St. Louis Federal Reserve Bank President James Bullard has released a statement explaining why he dissented when the Fed elected to raise interest rates by a quarter-point. He may be right.
In the statement, Bullard argues that the Fed is moving far too slow given the strength of the economy and the rate of inflation. He would have preferred that Fed raise interest rates by 0.5 or 0.75 percentage points, and like to see a 3% fed-funds rate by the end of the year. Remember, the Fed is only now moving away from 0%.
Bullard isn’t worried that moving that quickly would hurt the U.S. economy. In fact, he points to Fed rate hikes in 1994 and 1995 as an example of when the Fed raised rates very quickly, brought inflation back to 2%, and set the U.S. economy up for a booming second half of the decade. “The results were excellent,” he writes. “I think the Committee should try to achieve a similar outcome in the current environment.”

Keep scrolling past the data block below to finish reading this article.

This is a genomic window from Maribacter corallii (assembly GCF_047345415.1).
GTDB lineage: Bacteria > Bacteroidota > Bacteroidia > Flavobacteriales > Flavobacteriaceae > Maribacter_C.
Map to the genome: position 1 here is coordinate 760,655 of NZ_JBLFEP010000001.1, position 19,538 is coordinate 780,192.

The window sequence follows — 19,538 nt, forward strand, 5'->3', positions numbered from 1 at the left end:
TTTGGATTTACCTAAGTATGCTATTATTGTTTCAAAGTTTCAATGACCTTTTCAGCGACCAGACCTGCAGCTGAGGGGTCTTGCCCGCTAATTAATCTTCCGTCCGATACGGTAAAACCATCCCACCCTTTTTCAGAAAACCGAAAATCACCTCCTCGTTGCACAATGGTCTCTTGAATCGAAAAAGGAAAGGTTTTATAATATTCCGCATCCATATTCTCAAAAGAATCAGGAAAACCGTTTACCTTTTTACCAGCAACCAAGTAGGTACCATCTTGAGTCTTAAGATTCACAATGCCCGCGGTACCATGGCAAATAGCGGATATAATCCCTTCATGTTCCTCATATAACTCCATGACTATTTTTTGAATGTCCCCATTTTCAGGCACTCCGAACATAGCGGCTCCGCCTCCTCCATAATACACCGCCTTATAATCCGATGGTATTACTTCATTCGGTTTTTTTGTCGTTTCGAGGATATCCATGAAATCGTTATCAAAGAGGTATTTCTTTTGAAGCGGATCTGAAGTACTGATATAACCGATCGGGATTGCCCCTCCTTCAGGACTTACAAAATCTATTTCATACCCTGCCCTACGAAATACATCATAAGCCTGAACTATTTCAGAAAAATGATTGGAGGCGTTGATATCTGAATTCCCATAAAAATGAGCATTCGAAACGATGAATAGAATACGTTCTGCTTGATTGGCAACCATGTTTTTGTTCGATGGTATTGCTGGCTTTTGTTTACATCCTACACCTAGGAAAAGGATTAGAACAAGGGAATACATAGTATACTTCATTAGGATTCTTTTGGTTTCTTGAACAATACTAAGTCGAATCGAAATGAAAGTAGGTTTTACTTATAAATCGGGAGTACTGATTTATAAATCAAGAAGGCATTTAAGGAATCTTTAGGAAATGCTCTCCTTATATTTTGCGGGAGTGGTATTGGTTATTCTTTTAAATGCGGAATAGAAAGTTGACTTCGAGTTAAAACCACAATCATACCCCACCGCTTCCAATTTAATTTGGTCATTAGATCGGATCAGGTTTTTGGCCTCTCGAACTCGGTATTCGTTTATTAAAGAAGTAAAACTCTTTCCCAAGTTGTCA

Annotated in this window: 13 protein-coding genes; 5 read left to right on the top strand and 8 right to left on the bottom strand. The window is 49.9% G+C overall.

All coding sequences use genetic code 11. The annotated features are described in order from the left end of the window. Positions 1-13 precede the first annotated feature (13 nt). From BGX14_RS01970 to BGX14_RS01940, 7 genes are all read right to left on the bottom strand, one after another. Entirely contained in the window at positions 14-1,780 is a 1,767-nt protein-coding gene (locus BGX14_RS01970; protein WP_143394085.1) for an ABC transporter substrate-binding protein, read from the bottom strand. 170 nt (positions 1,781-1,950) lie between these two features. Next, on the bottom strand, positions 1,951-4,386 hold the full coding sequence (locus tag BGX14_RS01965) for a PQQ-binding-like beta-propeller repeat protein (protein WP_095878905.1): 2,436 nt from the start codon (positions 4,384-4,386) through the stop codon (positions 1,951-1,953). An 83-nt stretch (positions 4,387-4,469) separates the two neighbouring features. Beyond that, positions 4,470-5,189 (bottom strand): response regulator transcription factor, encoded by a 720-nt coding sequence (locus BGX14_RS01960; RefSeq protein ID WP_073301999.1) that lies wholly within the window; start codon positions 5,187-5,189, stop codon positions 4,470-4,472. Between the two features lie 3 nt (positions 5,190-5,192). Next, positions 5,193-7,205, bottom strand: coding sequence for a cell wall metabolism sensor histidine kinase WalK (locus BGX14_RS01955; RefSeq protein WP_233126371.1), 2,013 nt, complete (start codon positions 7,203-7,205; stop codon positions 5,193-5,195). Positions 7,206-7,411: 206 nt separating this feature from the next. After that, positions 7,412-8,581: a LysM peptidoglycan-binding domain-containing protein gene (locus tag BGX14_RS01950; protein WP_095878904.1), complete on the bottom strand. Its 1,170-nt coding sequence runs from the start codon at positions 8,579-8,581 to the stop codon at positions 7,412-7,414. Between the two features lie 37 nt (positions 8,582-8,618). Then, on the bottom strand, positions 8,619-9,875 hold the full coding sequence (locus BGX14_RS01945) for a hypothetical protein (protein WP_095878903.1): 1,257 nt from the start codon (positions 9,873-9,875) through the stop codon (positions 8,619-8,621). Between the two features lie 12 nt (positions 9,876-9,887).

Not everyone agrees, however. Bleakley Advisory Group’s Peter Boockvar, for one, argues that the economic environment is quite different today than it was in the mid-90s given the much higher debt levels now, as well as the stock market’s dependence on low rates for valuation support.
Bullard’s comments had little impact on the stock market. While the
Dow Jones Industrial Average
are both down on Friday, it’s more likely a response to the massive three-day rally than anything anyone said.
Besides, the Fed has rarely been able to engineer a soft landing for the economy or the stock market, and it might have trouble doing it this time, regardless of whether it takes its tightening slow or fast.
It pays to remember that as more governors start airing their opinions.
Write to Ben Levisohn at [email protected]